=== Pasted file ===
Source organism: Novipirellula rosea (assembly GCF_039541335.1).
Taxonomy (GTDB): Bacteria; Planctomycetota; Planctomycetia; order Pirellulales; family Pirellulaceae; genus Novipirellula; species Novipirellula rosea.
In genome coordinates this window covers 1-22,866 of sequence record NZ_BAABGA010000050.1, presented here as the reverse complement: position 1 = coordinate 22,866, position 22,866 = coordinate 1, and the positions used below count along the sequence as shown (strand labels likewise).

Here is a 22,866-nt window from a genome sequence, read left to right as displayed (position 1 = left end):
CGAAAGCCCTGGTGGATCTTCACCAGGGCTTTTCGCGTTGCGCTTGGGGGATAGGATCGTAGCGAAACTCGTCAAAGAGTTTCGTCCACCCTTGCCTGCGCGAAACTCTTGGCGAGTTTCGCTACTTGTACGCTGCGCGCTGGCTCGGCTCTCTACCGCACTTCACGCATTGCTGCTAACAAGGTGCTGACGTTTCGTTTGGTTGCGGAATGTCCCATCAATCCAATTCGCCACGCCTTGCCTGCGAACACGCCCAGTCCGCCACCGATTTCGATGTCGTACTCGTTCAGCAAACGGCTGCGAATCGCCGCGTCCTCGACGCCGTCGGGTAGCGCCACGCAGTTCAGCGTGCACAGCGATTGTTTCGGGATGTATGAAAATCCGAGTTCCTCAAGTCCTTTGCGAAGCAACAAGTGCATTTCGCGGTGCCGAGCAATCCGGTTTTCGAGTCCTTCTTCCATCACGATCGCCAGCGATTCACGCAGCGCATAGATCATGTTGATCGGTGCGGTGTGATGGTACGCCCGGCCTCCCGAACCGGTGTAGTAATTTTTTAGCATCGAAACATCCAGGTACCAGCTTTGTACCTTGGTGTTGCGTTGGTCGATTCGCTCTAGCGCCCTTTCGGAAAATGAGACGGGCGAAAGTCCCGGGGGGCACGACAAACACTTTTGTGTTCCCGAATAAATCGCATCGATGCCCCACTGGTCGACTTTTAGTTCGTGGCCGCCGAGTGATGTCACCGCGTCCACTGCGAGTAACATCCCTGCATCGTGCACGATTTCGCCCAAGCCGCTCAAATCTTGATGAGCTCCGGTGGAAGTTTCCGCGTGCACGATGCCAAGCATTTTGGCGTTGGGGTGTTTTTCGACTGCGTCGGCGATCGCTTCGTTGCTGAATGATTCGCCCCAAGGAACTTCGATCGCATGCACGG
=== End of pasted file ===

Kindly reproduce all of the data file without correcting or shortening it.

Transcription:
Source organism: Novipirellula rosea (assembly GCF_039541335.1).
Taxonomy (GTDB): Bacteria; Planctomycetota; Planctomycetia; order Pirellulales; family Pirellulaceae; genus Novipirellula; species Novipirellula rosea.
In genome coordinates this window covers 1-22,866 of sequence record NZ_BAABGA010000050.1, presented here as the reverse complement: position 1 = coordinate 22,866, position 22,866 = coordinate 1, and the positions used below count along the sequence as shown (strand labels likewise).

Here is a 22,866-nt window from a genome sequence, read left to right as displayed (position 1 = left end):
CGAAAGCCCTGGTGGATCTTCACCAGGGCTTTTCGCGTTGCGCTTGGGGGATAGGATCGTAGCGAAACTCGTCAAAGAGTTTCGTCCACCCTTGCCTGCGCGAAACTCTTGGCGAGTTTCGCTACTTGTACGCTGCGCGCTGGCTCGGCTCTCTACCGCACTTCACGCATTGCTGCTAACAAGGTGCTGACGTTTCGTTTGGTTGCGGAATGTCCCATCAATCCAATTCGCCACGCCTTGCCTGCGAACACGCCCAGTCCGCCACCGATTTCGATGTCGTACTCGTTCAGCAAACGGCTGCGAATCGCCGCGTCCTCGACGCCGTCGGGTAGCGCCACGCAGTTCAGCGTGCACAGCGATTGTTTCGGGATGTATGAAAATCCGAGTTCCTCAAGTCCTTTGCGAAGCAACAAGTGCATTTCGCGGTGCCGAGCAATCCGGTTTTCGAGTCCTTCTTCCATCACGATCGCCAGCGATTCACGCAGCGCATAGATCATGTTGATCGGTGCGGTGTGATGGTACGCCCGGCCTCCCGAACCGGTGTAGTAATTTTTTAGCATCGAAACATCCAGGTACCAGCTTTGTACCTTGGTGTTGCGTTGGTCGATTCGCTCTAGCGCCCTTTCGGAAAATGAGACGGGCGAAAGTCCCGGGGGGCACGACAAACACTTTTGTGTTCCCGAATAAATCGCATCGATGCCCCACTGGTCGACTTTTAGTTCGTGGCCGCCGAGTGATGTCACCGCGTCCACTGCGAGTAACATCCCTGCATCGTGCACGATTTCGCCCAAGCCGCTCAAATCTTGATGAGCTCCGGTGGAAGTTTCCGCGTGCACGATGCCAAGCATTTTGGCGTTGGGGTGTTTTTCGACTGCGTCGGCGATCGCTTCGTTGCTGAATGATTCGCCCCAAGGAACTTCGATCGCATGCACGG